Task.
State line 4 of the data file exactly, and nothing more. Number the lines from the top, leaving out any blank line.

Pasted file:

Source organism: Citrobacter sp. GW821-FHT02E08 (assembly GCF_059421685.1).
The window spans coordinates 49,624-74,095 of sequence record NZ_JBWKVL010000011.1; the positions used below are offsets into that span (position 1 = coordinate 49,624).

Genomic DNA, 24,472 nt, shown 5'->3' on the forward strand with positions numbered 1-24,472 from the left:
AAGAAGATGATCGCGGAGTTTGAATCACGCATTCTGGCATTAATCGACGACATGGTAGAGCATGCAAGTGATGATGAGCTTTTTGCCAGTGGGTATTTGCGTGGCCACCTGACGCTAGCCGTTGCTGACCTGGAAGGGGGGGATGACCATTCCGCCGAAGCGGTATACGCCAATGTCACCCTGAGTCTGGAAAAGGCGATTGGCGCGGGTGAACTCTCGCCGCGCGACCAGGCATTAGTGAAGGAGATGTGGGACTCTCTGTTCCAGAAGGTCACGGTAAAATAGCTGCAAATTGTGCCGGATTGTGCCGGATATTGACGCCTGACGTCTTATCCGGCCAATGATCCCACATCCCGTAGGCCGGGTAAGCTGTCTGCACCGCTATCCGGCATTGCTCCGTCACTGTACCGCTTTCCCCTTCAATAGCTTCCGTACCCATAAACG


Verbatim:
AAGAAGATGATCGCGGAGTTTGAATCACGCATTCTGGCATTAATCGACGACATGGTAGAGCATGCAAGTGATGATGAGCTTTTTGCCAGTGGGTATTTGCGTGGCCACCTGACGCTAGCCGTTGCTGACCTGGAAGGGGGGGATGACCATTCCGCCGAAGCGGTATACGCCAATGTCACCCTGAGTCTGGAAAAGGCGATTGGCGCGGGTGAACTCTCGCCGCGCGACCAGGCATTAGTGAAGGAGATGTGGGACTCTCTGTTCCAGAAGGTCACGGTAAAATAGCTGCAAATTGTGCCGGATTGTGCCGGATATTGACGCCTGACGTCTTATCCGGCCAATGATCCCACATCCCGTAGGCCGGGTAAGCTGTCTGCACCGCTATCCGGCATTGCTCCGTCACTGTACCGCTTTCCCCTTCAATAGCTTCCGTACCCATAAACG